An attempt to use the resources at hand is observed in the founding of the Buffalo Wool Company to use buffalo hair as a weavable garment.  Morton notes that the mix of fine and coarse hairs made weaving difficult, and the wool's dark colour would not dye easily.  Chester Martin in his "Dominion Lands" Policy (1938) wrote that the Buffalo Wool Company was "the first and surely the most bizarre industrial venture of the West.  Lady Selkirk introduced the buffalo wool shawl into Scottish society but though remarkably soft and durable it would not take the vegetable dyes of those days." (Martin, 206)  The idea was eventually abandoned.  Interestingly, a modern company seems to have taken up the name, and sells buffalo yarn and garments, noting the institution was established in 1812, and re-established in 2011.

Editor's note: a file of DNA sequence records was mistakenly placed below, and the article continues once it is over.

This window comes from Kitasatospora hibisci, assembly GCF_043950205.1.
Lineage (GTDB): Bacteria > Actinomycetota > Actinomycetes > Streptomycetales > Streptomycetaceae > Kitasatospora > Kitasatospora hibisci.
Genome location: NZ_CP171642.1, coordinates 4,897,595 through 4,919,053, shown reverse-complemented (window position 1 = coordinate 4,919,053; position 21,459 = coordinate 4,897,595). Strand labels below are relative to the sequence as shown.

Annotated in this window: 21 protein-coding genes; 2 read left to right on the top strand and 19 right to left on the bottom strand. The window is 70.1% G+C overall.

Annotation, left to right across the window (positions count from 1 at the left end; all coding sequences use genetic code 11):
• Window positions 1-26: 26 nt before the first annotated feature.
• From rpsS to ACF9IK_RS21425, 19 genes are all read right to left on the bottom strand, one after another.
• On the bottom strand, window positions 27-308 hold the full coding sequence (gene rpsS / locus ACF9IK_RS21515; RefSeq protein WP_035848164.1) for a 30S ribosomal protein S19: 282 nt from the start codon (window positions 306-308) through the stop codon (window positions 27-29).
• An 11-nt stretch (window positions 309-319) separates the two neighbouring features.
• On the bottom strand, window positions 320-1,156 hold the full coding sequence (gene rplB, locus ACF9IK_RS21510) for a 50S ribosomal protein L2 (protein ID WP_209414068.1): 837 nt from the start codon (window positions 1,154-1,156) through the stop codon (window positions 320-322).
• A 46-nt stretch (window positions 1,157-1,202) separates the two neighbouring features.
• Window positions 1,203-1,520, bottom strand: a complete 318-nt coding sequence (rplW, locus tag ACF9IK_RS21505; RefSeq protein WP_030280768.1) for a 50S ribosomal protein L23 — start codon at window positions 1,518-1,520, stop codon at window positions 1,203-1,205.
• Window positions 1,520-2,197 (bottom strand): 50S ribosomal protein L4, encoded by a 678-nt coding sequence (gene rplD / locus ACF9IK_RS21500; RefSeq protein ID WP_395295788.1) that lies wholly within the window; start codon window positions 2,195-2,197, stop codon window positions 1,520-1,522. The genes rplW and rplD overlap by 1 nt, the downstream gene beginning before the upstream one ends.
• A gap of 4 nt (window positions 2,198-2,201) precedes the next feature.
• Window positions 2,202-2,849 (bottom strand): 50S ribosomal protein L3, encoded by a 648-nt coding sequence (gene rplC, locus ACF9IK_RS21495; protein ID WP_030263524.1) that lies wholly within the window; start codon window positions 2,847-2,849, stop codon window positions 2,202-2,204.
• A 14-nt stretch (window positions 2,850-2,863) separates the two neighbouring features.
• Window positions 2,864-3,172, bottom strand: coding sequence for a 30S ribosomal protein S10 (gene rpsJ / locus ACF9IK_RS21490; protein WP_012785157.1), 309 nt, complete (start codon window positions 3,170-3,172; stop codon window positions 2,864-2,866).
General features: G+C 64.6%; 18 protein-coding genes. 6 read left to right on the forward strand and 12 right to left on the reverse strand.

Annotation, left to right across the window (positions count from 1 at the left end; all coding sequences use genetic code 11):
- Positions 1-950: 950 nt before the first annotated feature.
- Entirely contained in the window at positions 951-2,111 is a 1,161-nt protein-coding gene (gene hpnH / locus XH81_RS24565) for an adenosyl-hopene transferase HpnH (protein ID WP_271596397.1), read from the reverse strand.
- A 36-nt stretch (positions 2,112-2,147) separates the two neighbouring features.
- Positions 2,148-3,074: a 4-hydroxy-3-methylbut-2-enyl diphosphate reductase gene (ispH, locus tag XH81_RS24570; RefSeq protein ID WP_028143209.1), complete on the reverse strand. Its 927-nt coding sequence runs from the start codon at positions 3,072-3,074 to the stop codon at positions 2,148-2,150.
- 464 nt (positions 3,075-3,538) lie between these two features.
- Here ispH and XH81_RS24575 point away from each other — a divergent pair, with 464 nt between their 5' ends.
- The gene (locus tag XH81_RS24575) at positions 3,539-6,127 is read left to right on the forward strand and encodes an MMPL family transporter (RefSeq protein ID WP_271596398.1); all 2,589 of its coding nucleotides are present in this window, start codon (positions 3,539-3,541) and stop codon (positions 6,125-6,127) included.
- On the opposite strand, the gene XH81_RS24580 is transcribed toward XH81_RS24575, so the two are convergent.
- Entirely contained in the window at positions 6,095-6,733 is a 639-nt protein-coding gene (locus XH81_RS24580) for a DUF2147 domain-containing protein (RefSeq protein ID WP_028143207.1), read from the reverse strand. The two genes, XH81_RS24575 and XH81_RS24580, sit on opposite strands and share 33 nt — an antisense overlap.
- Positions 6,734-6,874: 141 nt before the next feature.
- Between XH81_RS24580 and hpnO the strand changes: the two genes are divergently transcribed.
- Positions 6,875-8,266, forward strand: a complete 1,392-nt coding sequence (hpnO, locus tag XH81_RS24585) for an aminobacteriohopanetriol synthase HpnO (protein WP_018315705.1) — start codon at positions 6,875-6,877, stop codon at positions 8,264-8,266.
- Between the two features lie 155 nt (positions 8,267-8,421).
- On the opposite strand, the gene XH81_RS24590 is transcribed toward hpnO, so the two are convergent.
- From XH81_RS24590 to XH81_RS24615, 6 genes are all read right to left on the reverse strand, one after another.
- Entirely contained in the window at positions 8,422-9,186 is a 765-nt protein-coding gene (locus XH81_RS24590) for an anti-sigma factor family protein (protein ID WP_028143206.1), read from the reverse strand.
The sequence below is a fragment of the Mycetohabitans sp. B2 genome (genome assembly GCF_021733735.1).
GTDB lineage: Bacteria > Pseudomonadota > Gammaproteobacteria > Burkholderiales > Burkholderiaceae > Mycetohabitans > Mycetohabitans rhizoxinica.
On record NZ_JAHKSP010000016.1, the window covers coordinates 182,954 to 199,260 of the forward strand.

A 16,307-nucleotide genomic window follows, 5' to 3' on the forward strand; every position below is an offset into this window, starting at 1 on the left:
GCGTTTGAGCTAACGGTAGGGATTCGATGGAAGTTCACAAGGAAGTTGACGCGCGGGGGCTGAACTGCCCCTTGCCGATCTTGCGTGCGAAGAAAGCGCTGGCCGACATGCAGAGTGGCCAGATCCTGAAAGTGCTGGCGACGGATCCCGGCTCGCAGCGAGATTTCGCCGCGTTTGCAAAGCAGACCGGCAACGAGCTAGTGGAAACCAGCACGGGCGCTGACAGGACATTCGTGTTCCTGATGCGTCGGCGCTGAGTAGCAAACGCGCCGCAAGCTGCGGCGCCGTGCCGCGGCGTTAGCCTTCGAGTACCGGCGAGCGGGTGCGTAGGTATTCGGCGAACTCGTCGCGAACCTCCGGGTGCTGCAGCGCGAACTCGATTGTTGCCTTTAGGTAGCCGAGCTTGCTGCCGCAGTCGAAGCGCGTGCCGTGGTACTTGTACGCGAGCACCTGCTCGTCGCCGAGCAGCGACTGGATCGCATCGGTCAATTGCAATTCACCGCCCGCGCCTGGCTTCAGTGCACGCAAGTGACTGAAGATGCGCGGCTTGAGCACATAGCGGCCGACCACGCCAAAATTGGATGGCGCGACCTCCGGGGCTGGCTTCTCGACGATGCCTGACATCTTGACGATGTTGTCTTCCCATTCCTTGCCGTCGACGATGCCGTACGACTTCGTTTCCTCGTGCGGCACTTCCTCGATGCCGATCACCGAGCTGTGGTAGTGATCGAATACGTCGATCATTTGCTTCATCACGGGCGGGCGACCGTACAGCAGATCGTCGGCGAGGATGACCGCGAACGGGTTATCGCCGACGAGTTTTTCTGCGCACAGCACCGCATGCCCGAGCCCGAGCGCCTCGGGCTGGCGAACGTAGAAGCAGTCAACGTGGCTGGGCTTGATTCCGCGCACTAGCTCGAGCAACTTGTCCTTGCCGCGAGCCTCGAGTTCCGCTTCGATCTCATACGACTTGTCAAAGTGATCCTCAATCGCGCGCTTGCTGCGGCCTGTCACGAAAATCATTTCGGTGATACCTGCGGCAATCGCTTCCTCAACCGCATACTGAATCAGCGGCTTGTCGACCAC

Further attempts to get sheep to the settlement met with disaster.  When a flock of over one thousand  was purchased in Kentucky and driven across country, they travelled through country rife with spear grass.  As Morton notes "the spears entered their flesh in such quantity as to make the whole body a festering sore.  The carcasses of the dead marked the way across the plains northward." (Morton, 27)   Morton sums up these efforts with a grim assessment: "all attempts to find an exportable product thus failing, the colony was necessarily reduced to playing the modest part of handmaid to the furtrade."